Cave tourism is a significant sector of natural area tourism in many parts of the world, and in most situations cave guides play an integral role in the visitor experience, providing interpretation and information. the field of heritage interpretation has a significant body of professional literature and practice, yet little relates to subterranean landscapes. This research explores the guided interpretive methods used and experiences created to interpret Australian tourist cave sites. It taps the voices of experienced Australian cave guides to idetnify the current personal interpretive practices and identifies some key principles for successful guided cave interpretation. This study is qualitative in nature and utilized a participatory workshop with experienced cave guides, followed by a formal peer feedback process. Nine principles were articulated through the research process. Ham's (1992) four qualities of successful interpretation were affirmed and a further five principles emerged from the workshop discussions: group management, protection, two-way communication, holistic approach and emotion. The first four principles are variously presented in the existing literature but the fifth, emotion is less well articulated in the literature.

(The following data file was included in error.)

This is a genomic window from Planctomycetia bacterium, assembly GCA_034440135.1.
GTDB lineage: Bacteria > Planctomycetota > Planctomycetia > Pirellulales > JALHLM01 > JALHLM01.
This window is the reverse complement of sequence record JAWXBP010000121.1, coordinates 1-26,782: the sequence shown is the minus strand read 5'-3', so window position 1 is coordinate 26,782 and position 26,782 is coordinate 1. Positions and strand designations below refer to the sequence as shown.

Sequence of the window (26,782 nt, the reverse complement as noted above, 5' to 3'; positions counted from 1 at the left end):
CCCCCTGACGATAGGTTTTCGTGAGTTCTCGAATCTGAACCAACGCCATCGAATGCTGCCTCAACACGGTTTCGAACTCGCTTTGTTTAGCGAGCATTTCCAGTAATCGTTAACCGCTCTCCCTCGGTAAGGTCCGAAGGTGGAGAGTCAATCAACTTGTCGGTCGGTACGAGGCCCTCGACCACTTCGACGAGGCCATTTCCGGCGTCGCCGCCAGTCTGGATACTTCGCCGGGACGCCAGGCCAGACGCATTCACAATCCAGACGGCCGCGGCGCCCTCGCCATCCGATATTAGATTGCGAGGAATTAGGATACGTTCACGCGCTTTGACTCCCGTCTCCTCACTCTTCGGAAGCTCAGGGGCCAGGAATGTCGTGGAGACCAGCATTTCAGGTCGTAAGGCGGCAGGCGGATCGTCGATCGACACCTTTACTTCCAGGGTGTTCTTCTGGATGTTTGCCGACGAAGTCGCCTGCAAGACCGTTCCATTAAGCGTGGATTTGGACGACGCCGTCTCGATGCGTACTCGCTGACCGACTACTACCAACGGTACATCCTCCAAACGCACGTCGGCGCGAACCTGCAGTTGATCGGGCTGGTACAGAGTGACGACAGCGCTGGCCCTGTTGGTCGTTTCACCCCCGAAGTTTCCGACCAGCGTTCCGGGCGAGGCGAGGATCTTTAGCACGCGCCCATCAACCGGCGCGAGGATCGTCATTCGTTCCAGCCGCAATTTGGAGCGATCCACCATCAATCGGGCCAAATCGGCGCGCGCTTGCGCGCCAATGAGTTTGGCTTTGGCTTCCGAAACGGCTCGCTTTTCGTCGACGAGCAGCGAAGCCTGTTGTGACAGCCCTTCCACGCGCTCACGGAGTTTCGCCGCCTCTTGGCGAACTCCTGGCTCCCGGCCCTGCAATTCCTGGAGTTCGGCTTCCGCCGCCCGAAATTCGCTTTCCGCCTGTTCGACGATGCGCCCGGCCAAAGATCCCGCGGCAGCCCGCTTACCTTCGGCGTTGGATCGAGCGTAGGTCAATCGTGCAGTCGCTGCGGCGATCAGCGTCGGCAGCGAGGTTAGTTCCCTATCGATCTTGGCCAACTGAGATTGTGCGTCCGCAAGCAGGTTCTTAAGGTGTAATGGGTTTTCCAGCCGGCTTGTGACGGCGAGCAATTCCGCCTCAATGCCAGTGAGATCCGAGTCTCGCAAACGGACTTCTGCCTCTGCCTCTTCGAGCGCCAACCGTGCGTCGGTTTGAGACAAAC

|Number of pages||20|
|Journal||Journal of Interpretation Research|
|Publication status||Published - 2007|